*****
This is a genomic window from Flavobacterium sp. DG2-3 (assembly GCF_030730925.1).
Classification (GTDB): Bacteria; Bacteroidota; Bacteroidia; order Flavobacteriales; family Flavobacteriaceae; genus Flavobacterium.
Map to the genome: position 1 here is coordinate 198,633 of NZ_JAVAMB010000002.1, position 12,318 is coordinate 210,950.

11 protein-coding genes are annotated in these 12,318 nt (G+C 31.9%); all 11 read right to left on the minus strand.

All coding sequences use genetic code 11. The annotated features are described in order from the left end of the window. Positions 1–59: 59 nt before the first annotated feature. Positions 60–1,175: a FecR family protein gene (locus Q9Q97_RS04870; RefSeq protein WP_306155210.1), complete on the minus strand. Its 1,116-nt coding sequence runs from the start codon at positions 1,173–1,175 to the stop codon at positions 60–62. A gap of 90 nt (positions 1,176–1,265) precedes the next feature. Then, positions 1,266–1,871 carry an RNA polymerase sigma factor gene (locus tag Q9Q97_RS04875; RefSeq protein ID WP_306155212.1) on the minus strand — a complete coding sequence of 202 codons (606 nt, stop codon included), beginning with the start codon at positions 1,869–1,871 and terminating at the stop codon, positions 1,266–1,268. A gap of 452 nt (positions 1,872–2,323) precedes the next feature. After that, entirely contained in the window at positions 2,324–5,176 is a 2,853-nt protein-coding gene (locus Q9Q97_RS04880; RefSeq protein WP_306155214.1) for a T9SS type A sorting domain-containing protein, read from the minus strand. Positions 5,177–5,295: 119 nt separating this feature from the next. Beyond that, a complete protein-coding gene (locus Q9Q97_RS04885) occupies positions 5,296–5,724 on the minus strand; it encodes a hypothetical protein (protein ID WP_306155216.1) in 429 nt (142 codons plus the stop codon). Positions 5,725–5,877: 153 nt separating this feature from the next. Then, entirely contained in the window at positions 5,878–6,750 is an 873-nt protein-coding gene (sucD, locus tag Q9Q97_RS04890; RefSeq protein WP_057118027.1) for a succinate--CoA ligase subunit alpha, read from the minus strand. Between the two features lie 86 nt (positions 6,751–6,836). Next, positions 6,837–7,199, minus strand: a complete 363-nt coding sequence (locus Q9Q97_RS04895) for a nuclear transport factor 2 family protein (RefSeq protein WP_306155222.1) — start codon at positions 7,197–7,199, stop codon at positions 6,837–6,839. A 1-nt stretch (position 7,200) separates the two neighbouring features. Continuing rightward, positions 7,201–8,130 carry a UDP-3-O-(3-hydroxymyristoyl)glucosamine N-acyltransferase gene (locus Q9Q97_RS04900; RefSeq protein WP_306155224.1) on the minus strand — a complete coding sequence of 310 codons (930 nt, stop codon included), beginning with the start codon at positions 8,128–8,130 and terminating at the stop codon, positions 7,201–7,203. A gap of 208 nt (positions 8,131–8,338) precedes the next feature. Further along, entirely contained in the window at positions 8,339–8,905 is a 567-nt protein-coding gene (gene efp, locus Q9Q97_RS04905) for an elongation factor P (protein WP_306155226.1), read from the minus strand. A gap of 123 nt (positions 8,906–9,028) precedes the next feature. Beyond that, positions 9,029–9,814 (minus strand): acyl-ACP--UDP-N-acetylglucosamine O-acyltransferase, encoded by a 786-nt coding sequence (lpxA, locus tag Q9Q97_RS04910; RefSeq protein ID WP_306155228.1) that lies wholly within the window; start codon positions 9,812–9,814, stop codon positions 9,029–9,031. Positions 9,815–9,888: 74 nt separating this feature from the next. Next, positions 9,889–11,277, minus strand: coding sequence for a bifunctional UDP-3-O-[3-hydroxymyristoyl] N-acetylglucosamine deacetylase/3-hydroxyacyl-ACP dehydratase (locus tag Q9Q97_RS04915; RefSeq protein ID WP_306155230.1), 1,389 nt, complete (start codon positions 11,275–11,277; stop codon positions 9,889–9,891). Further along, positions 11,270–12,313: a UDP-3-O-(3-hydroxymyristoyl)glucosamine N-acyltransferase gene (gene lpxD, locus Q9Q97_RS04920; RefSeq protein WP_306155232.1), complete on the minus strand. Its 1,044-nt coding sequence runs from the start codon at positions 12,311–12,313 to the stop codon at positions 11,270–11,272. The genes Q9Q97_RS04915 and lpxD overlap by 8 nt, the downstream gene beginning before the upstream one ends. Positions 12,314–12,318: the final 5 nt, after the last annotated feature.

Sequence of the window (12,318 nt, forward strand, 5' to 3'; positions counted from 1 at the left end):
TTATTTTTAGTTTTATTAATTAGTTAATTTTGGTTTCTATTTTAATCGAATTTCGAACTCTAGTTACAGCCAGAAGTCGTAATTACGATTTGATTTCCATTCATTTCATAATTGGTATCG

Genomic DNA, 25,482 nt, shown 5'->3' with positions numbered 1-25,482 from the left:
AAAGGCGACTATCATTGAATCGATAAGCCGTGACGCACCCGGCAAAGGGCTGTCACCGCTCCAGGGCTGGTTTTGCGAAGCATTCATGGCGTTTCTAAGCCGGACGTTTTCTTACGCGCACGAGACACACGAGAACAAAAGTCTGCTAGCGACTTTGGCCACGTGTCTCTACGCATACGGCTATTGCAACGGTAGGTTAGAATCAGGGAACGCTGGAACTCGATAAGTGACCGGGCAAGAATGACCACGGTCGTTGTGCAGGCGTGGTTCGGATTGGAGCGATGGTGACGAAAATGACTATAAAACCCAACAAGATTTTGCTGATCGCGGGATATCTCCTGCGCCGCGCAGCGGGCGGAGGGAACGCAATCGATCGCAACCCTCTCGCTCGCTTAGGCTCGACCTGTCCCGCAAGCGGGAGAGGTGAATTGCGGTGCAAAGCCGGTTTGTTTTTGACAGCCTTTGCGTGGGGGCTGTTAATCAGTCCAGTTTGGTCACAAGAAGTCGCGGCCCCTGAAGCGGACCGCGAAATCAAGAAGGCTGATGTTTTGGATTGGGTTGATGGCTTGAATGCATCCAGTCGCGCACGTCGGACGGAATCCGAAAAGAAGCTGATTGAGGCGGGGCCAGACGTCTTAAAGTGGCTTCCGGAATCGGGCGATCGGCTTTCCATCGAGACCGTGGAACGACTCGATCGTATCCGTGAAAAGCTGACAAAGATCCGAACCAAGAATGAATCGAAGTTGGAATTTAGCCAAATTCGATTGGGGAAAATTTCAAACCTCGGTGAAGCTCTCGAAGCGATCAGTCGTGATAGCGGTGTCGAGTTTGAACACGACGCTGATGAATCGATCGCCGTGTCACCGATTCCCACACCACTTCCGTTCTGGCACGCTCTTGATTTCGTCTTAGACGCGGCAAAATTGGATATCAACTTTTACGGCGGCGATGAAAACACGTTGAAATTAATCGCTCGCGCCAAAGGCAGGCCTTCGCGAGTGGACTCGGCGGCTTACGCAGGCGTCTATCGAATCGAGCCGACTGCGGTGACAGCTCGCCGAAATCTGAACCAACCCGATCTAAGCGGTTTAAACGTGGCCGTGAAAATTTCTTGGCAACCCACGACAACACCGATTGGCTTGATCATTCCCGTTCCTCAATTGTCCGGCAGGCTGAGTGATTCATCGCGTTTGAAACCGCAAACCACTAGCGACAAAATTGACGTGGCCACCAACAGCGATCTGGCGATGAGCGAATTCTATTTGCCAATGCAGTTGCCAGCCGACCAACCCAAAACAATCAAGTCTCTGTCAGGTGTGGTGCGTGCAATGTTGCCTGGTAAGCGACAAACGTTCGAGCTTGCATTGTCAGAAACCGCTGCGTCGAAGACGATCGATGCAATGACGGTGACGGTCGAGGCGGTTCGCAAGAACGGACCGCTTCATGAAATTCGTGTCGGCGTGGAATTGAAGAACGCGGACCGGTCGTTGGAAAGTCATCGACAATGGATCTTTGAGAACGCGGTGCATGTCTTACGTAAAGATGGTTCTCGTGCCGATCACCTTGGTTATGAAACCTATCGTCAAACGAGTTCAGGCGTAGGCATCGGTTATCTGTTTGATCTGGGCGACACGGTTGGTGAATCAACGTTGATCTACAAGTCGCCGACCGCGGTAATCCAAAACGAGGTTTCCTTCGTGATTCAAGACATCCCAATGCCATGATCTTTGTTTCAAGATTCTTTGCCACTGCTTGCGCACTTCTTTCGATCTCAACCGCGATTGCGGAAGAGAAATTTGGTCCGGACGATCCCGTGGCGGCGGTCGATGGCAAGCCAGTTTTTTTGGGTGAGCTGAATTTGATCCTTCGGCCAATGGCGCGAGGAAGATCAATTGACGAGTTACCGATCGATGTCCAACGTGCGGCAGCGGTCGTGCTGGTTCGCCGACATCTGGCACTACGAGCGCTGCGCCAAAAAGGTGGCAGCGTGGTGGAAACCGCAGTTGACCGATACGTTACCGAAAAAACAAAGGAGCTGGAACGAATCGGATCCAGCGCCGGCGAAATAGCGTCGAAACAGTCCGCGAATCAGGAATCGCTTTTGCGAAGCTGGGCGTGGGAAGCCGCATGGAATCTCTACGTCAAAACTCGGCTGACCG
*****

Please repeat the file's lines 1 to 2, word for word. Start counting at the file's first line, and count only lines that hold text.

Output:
This is a genomic window from Flavobacterium sp. DG2-3 (assembly GCF_030730925.1).
Classification (GTDB): Bacteria; Bacteroidota; Bacteroidia; order Flavobacteriales; family Flavobacteriaceae; genus Flavobacterium.